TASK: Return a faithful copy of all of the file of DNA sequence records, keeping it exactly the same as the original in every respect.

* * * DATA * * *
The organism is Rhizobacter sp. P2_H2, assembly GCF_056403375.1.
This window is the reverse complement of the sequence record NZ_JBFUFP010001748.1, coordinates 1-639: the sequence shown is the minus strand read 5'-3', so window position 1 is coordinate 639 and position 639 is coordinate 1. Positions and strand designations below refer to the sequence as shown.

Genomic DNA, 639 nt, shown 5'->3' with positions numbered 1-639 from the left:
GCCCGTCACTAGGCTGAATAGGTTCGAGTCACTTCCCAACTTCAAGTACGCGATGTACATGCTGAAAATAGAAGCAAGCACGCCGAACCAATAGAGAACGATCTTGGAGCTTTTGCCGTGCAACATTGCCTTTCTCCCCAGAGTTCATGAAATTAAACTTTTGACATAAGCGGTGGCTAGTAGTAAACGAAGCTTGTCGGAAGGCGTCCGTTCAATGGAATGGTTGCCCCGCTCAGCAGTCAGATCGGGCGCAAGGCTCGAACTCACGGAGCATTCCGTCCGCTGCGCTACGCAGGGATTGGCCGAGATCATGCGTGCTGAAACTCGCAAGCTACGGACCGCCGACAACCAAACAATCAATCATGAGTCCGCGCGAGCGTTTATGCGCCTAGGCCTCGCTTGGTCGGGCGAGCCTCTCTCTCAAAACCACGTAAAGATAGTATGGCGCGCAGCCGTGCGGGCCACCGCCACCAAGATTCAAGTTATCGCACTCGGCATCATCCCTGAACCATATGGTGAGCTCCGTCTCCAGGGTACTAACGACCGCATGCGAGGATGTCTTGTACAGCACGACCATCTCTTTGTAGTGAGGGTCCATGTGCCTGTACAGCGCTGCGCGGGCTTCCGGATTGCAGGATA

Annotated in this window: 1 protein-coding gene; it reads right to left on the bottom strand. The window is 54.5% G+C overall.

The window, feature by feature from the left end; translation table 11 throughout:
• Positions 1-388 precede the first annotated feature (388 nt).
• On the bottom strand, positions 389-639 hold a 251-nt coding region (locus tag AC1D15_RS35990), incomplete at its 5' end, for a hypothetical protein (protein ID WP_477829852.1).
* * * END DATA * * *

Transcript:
The organism is Rhizobacter sp. P2_H2, assembly GCF_056403375.1.
This window is the reverse complement of the sequence record NZ_JBFUFP010001748.1, coordinates 1-639: the sequence shown is the minus strand read 5'-3', so window position 1 is coordinate 639 and position 639 is coordinate 1. Positions and strand designations below refer to the sequence as shown.

Genomic DNA, 639 nt, shown 5'->3' with positions numbered 1-639 from the left:
GCCCGTCACTAGGCTGAATAGGTTCGAGTCACTTCCCAACTTCAAGTACGCGATGTACATGCTGAAAATAGAAGCAAGCACGCCGAACCAATAGAGAACGATCTTGGAGCTTTTGCCGTGCAACATTGCCTTTCTCCCCAGAGTTCATGAAATTAAACTTTTGACATAAGCGGTGGCTAGTAGTAAACGAAGCTTGTCGGAAGGCGTCCGTTCAATGGAATGGTTGCCCCGCTCAGCAGTCAGATCGGGCGCAAGGCTCGAACTCACGGAGCATTCCGTCCGCTGCGCTACGCAGGGATTGGCCGAGATCATGCGTGCTGAAACTCGCAAGCTACGGACCGCCGACAACCAAACAATCAATCATGAGTCCGCGCGAGCGTTTATGCGCCTAGGCCTCGCTTGGTCGGGCGAGCCTCTCTCTCAAAACCACGTAAAGATAGTATGGCGCGCAGCCGTGCGGGCCACCGCCACCAAGATTCAAGTTATCGCACTCGGCATCATCCCTGAACCATATGGTGAGCTCCGTCTCCAGGGTACTAACGACCGCATGCGAGGATGTCTTGTACAGCACGACCATCTCTTTGTAGTGAGGGTCCATGTGCCTGTACAGCGCTGCGCGGGCTTCCGGATTGCAGGATA

Annotated in this window: 1 protein-coding gene; it reads right to left on the bottom strand. The window is 54.5% G+C overall.

The window, feature by feature from the left end; translation table 11 throughout:
• Positions 1-388 precede the first annotated feature (388 nt).
• On the bottom strand, positions 389-639 hold a 251-nt coding region (locus tag AC1D15_RS35990), incomplete at its 5' end, for a hypothetical protein (protein ID WP_477829852.1).